Ruth faced a similar, yet much more dangerous, scenario in 1925 when his weight ballooned to 260 lbs in the off-season. After supposedly binging on too many sodas and hot dogs before a pre-season game (some suggest alcohol was involved) Ruth was hospitalized for weeks in what became known as “the bellyache heard ’round the world.” Fortunately, the following season Ruth worked hard to shed the weight, after which he would go on to lead the American League in runs, walks, and home runs for the next three seasons. A key factor to keep in mind here is that Ruth was 30 years old at the time he turned it around and lost the excess weight, the same age that Sandoval will turn this year. If history is any indication of what is to come, since Panda is already working hard to stay fit, then the 2016 season could definitely shape up to be one of his best. Early reports from spring training suggest that Sandoval is prepping well for what could become a strong season for him with Red Sox manager John Farrrell stating this week, “His righthanded swing is much more consistent than what we saw at any time last year.”

Sandoval doesn’t need put-downs over his weight. Instead, Sandoval needs encouragement. When he starts to play well then fans need to let him know with cheers. Sandoval needs to know that we have confidence in him (I do). A little encouragement can go a very long way and in Sandoval’s case, he’ll need all he can get. Cheers, not finger pointing, is what will help Panda and the Sox capture another World Series title.

Is Health a Concern for Pablo Sandoval?

pablo sandoval

A picture is worth 1,000 words and this picture of Pablo Sandoval confirms that theory. Looking at the picture, Sandoval went a little heavy on the sweets this off-season— from the looks of that gut.
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Health has always been a concern for the Kung Fu Panda and has often lured teams away from the third baseman. Listed at 5-foot-11 245 pounds, Sandoval looks more like apablo sandoval high school football offensive lineman than he does the starting third baseman for the Boston Red Sox.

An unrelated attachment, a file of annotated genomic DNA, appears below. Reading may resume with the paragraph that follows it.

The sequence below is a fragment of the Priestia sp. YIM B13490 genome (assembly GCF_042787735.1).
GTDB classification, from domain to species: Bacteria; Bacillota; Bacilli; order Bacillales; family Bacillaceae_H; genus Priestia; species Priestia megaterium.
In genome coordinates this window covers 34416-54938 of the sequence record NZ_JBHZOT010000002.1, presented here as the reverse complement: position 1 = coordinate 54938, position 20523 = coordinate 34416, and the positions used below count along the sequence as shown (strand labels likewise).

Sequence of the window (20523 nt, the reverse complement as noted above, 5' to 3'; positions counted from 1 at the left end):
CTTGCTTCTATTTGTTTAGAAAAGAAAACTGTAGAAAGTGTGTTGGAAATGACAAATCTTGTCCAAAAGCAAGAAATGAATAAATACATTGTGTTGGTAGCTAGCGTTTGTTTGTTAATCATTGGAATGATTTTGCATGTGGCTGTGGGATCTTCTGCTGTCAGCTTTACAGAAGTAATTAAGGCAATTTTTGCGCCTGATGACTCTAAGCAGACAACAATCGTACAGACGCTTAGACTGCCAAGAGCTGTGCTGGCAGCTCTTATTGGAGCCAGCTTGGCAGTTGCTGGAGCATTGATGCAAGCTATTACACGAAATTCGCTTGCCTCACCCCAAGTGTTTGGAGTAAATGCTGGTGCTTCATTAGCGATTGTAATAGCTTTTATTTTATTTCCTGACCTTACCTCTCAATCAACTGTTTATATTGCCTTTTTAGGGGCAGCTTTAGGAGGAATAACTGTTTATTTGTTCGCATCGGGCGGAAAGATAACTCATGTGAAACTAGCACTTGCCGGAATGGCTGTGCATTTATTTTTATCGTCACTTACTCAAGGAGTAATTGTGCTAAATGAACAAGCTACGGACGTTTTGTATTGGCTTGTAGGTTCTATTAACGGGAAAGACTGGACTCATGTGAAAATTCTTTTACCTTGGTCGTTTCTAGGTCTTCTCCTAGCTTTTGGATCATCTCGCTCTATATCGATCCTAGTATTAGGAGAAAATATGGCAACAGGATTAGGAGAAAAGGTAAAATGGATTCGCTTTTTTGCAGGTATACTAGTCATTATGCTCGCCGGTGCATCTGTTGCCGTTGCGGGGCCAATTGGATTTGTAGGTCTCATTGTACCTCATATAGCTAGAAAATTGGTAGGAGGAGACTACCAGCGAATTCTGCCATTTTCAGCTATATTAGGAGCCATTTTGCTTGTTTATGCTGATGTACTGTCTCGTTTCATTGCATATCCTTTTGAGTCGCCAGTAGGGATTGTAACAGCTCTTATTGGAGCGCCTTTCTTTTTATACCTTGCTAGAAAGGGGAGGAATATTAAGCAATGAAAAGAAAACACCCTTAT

There is no doubt that Sandoval can play the game, but being in tiptop shape is one of the requirements for big time athletes. Boston invested $95 million in Sandoval for five years of his services and right now, he does not look to be in shape for the season— let alone five years from now.
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A switch hitter, Sandoval has yet to touch upon his weight issues, but instead he is looking to improve his splits. Hitting just .199 with an abysmal .244 OBP off lefties last season, Sandoval looks to improve his bat from the right side of the plate. As a lefty on the other hand, Sandoval dominates right-handed pitching and hit ..317 with a .363 on-base percentage last year.

If Sandoval is not in shape, or if he fails to hit lefties, Brock Holt is always an option to make a few appearances. In 208 at-bats against lefties, the super utility man is a .282 hitter with a .332 OBP, making him a viable option even if Sandoval does improve against lefties. Together the two could definitely make an impressive platoon at the position and although fans hate to hear the word “platoon” used with big name players, it might just be the Red Sox best bet.
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Of course one way Sandoval could avoid his struggles as a right-handed hitter is to avoid the problem. Perhaps if he abandons hitting from the right side entirely, he could see his splits improve.